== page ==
The Qur'an enjoined the Prophet Muhammad to adhere to people's sound customs and usages and take them as a fundamental reference in legislation: "Accept [from people] what comes naturally [for them]. Command what is customarily [good]. And turn away from the ignorant [without responding in kind]." (7) Ibn Attiyya, a renowned early Andalusian jurist and Qur'anic commentator, asserted that the verse not only upheld the sanctity of indigenous culture but granted sweeping validity to everything the human heart regards as sound and beneficial, as long as it is not clearly repudiated in the revealed law. For classical Islamic jurists in general, the verse was often cited as a major proof-text for the affirmation of sound cultural usage, and it was noted that what people generally deem as proper tends to be compatible with their nature and environment, serving essential needs and valid aspirations.

The Cultural Imperative in Classical Islamic Jurisprudence Classical

Islamic law did not speak of culture per se, since it is a modern behavioral concept. Instead, the law focused on what we may call culture's most tangible and important components: custom (al-'urf) and usage (al-'ada), which all legal schools recognized as essential to the proper application of the law, although differing on definitions and their measure of authority. (10) In Islamic jurisprudence, al-'urf and al-'ada connote those aspects of local culture which are generally recognized as good, beneficial, or merely harmless. In no school did respect for culture amount to blanket acceptance. (11) Local culture had to be appraised in terms of the transcendent norms of Islamic law, which meant the rejection of abhorrent practices like the ancient Mediterranean custom of "honor killings"--now reasserting itself in the context of contemporary cultural breakdown--or, at the other extreme, the sexual promiscuity prevalent in modern culture.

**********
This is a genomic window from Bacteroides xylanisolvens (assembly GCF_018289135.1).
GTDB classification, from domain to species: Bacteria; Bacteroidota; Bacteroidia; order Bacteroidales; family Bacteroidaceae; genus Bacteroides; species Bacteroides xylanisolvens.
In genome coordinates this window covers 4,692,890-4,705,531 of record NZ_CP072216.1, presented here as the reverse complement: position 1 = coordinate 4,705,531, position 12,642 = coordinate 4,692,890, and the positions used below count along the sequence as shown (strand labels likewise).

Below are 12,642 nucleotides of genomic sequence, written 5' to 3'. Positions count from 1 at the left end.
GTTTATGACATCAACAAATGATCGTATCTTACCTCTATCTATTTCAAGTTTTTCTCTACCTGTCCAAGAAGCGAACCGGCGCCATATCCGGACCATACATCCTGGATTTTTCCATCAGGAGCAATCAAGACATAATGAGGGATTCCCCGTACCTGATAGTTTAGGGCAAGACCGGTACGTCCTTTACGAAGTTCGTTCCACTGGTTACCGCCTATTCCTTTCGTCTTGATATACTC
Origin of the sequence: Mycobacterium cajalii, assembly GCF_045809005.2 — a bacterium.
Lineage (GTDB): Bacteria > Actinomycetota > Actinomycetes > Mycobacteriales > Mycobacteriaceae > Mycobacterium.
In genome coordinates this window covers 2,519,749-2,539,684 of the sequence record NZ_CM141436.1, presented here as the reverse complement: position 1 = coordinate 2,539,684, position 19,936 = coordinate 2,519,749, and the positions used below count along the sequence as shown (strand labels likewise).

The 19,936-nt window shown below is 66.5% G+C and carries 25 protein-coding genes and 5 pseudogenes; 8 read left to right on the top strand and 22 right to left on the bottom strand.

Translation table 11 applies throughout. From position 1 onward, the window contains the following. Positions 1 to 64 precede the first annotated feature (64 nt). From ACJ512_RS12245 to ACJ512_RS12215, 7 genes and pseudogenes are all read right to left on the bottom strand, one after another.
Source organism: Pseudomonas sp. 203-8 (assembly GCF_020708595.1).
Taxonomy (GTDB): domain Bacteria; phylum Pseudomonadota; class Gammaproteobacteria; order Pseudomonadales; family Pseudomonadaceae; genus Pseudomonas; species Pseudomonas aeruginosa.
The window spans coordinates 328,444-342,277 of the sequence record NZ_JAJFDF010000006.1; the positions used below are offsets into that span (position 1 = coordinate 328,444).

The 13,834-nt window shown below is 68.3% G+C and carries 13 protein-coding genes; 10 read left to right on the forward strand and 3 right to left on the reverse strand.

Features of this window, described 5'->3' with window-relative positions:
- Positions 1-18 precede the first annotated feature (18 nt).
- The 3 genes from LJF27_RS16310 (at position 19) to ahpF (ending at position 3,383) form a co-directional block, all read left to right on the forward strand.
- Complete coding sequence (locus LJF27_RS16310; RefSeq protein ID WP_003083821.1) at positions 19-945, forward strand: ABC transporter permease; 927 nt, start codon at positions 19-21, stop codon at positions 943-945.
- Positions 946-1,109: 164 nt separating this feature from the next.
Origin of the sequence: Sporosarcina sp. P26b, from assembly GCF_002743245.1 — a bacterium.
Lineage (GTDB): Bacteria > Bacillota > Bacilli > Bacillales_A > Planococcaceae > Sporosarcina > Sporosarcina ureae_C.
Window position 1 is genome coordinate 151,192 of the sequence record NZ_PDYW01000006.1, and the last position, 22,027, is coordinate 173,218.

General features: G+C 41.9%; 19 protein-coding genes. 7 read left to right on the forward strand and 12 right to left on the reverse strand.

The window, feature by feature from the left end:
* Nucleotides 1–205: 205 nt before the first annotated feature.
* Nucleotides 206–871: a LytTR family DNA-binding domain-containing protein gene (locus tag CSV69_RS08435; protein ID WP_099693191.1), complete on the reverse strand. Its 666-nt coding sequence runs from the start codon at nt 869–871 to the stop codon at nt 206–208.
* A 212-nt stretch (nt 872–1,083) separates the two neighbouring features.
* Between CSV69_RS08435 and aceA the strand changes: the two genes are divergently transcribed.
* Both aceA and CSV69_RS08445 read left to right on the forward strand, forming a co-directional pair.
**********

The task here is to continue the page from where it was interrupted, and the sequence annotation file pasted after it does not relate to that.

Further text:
One of Islamic law's five universal maxims declared: "Cultural usage shall have the weight of law." (12) To reject sound custom and usage was not only counterproductive, it brought excessive difficulty and unwarranted harm to people. Another well-known principle of Islamic jurisprudence emphasized this fact and advised: "Cultural usage is second nature," by which it implied that it is as difficult for people to go against their established customs as it is for them to defy their instinctive natures. Consequently, wise application of the law required broad accommodation of local norms, which should be altered or obstructed only when absolutely necessary. Being attentive to local norms implies meeting people halfway and leads necessarily to broad cultural resemblance. In this regard, Islamic jurisprudence distinguished between subservient imitation of others (tashabbuh), which reflects a problematic sense of one's own identity and was generally regarded as forbidden or reprehensible, and the mere fact of outward resemblance (mushabaha), which was required, recommendable, or simply neutral as the case may be. (13)